- Researchers publish 25-year follow-up to Canadian breast screening study
- Study authors conclude mammography does not save additional lives from cancer
- Authors: 22% of invasive cancers detected during screening were overdiagnosed
- Experts say study's methods were flawed, technology used was behind the times
The debate over annual mammogram screenings continues this week, as follow-up data from a long-term study come under fire.
Researchers with the Canadian National Breast Screening Study conducted a 25-year follow-up with their participants and concluded that "annual mammography in women aged 40 to 59 does not reduce mortality from breast cancer beyond that of physical examination or usual care when adjuvant therapy for breast cancer is freely available."
(Adjuvant therapy is treatment given after surgery; this can include chemotherapy, radiation or hormone treatments, according to the National Cancer Institute.)
The results were published Wednesday in the British Medical Journal. But several professional associations and experts have questioned the study authors' conclusions.
Results from this study have been reported periodically over the last two decades. The screening data were originally collected in six Canadian provinces between 1980 and 1985. Close to 90,000 women aged 40 to 59 were randomly assigned to either an experimental group or a control group. The experimental group received annual mammograms; the control group received none.
The latest data show almost identical results from the two groups. Invasive breast cancers were diagnosed in 666 patients in the mammography group; 524 were diagnosed in the control group. In the mammography group, 180 patients died of breast cancer during the 25-year follow-up; 171 women died in the control group.
There was a significant difference in survival rates for the two groups. The 25-year survival rate was 70.6% for women with breast cancer detected in the mammography group, but only 62.8% for women with cancers diagnosed in the control group. The researchers said this difference was due to "lead time, length time bias, and over-diagnosis."
The researchers determined that overall, 22% of the invasive cancers detected during screening were overdiagnosed, meaning they would likely not have presented a danger to the women over their lifetime if they had been left alone.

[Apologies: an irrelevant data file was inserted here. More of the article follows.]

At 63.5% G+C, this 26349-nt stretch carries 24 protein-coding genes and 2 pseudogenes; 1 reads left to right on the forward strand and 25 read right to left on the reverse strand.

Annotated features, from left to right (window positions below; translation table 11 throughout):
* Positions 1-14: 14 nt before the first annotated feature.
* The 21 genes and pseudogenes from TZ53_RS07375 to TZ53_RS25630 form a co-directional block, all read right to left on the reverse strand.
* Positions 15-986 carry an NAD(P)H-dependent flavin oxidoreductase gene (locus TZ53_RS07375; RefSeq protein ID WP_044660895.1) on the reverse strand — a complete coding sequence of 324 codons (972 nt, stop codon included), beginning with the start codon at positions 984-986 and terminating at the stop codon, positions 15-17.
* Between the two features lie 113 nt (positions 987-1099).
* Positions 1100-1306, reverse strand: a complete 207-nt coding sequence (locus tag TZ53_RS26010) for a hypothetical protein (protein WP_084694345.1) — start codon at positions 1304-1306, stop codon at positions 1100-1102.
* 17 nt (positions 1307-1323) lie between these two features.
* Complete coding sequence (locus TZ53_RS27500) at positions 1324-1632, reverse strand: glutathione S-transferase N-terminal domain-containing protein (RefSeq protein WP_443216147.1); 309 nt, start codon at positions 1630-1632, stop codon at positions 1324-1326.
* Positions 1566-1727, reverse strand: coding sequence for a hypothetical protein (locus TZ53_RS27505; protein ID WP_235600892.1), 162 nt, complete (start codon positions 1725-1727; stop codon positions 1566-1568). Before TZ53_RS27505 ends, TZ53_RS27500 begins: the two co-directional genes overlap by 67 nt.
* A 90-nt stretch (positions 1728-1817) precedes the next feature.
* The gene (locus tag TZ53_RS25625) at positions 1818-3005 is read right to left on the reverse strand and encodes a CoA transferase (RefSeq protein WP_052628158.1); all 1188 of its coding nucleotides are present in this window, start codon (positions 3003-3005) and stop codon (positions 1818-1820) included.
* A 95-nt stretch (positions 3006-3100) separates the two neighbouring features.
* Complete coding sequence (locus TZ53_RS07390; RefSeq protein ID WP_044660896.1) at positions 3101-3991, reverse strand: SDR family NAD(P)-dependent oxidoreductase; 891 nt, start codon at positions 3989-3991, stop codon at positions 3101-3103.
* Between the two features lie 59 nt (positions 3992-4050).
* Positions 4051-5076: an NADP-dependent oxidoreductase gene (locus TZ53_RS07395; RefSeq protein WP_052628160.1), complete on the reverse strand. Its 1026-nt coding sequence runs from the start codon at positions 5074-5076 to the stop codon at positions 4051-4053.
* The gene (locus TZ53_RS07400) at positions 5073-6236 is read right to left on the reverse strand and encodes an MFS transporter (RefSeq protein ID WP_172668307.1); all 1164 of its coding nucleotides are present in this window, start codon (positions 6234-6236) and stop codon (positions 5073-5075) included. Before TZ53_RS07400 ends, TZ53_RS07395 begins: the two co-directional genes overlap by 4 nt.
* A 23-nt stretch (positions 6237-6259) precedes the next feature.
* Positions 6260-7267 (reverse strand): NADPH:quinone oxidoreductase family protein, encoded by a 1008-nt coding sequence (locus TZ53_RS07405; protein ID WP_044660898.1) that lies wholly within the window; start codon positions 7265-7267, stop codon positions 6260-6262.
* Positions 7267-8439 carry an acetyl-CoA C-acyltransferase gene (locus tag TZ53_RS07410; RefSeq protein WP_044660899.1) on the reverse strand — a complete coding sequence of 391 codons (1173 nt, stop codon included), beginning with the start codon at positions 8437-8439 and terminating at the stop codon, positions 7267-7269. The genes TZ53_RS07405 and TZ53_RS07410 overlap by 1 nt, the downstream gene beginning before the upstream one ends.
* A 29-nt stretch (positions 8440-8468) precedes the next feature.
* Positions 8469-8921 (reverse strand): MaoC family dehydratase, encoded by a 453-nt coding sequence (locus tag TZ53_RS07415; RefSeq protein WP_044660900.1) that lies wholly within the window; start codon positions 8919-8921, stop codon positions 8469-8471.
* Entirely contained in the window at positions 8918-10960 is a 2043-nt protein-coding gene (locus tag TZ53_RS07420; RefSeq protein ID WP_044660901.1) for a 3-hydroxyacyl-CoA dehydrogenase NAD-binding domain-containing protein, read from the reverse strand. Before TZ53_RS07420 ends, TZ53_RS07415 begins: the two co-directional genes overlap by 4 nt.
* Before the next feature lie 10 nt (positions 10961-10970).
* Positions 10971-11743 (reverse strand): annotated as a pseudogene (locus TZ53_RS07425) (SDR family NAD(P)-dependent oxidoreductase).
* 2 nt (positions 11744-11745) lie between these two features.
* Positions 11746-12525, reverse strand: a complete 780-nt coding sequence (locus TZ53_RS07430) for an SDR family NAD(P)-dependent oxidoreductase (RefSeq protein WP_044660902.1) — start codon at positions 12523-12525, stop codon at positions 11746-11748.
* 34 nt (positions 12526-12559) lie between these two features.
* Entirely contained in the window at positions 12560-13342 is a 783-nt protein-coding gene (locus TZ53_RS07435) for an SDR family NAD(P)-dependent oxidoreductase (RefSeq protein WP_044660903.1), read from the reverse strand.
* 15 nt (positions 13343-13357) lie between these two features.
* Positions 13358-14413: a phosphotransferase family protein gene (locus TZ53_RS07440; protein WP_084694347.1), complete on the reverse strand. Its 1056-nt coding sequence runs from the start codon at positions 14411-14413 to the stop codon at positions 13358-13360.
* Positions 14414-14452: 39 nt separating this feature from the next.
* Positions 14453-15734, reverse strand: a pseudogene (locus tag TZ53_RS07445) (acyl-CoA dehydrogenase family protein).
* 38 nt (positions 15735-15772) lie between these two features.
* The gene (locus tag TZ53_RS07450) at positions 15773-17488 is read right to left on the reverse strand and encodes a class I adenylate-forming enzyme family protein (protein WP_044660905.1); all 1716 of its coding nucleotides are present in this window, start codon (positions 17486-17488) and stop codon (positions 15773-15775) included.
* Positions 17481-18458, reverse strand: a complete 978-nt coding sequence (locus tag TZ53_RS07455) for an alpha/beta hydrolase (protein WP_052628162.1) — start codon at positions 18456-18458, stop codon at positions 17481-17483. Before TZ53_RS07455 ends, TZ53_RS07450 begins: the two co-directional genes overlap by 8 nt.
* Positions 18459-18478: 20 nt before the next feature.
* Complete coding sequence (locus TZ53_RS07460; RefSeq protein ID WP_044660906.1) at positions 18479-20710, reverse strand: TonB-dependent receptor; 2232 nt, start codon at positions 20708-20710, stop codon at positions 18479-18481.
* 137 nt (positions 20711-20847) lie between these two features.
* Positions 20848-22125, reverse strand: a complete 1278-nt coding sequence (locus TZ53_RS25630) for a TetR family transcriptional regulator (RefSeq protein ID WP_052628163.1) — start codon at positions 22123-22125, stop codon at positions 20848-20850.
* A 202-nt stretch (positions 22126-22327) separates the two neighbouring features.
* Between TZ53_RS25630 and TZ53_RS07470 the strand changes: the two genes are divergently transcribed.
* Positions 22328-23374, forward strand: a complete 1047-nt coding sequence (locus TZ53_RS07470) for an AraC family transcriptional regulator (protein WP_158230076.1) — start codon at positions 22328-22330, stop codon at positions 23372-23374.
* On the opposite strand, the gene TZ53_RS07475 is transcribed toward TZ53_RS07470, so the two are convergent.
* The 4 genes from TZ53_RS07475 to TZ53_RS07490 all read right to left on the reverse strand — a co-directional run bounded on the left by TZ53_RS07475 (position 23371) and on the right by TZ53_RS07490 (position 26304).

Approximately 38.7 million mammogram procedures are done in the United States each year, according to the U.S. Food and Drug Administration. In one survey, nearly 75% of women over the age of 40 reported having a mammogram in the past two years.
In a joint statement, the American College of Radiology and the Society of Breast Imaging said this newly published study is "an incredibly misleading analysis based on the deeply flawed and widely discredited Canadian National Breast Screening Study."
Experts have criticized the CNBSS for using low-quality imaging machines and untrained technicians to do the original screenings.
The technology used in the study was a "generation behind," says Dr. Otis Brawley, chief medical officer of the American Cancer Society, who noted that the randomization between the study's control and experimental groups was also flawed.
As such, the professional organizations said in their statement, the results should not be used to create breast cancer screening policy, "as this would place a great many women at increased risk of dying unnecessarily from breast cancer."
One problem with screening for any type of cancer is that sometimes the tests pick up cancerous cells that never would have caused a problem for the patient. Treating these cancers with chemotherapy, radiation or surgery can damage the body unnecessarily.
Dr. H. Gilbert Welch, co-author of "Overdiagnosed: Making People Sick in the Pursuit of Health," explains it using turtles, rabbits and birds.
The goal, he writes, "is not to let any of the animals escape the barnyard pen to become deadly. But the turtles aren't going anywhere anyway. They are the indolent, nonlethal cancers. The rabbits are ready to hop out at any time. They are the potentially lethal cancers, cancers that might be stopped by early detection and treatment.
"Then there are the birds. Quite simply, they are already gone. They are the most aggressive cancers, the ones that have already spread by the time they are detectable, the ones that are beyond cure."
National Health Services in the United Kingdom says that for every one woman who has her life saved by a mammogram, three are diagnosed with a cancer that never would have become life-threatening.
Currently the American Cancer Society recommends yearly mammograms for women starting at age 40, and clinical breast exams every three years for women over the age of 20.
The U.S. Preventive Services Task Force recommends mammography screening every two years for women between the ages of 50 and 75. Anyone under 50 should talk to her doctor to assess her individual risk.
Both organizations have indicated that they will be reviewing their guidelines this year, taking into account any research that has been published in recent years.
The best approach to mammography screening is probably somewhere in the middle, says Brawley, a practicing oncologist.
"I believe there is a small benefit to screening," he says, but women should also be aware of mammography's limitations. "Women have to make an informed decision."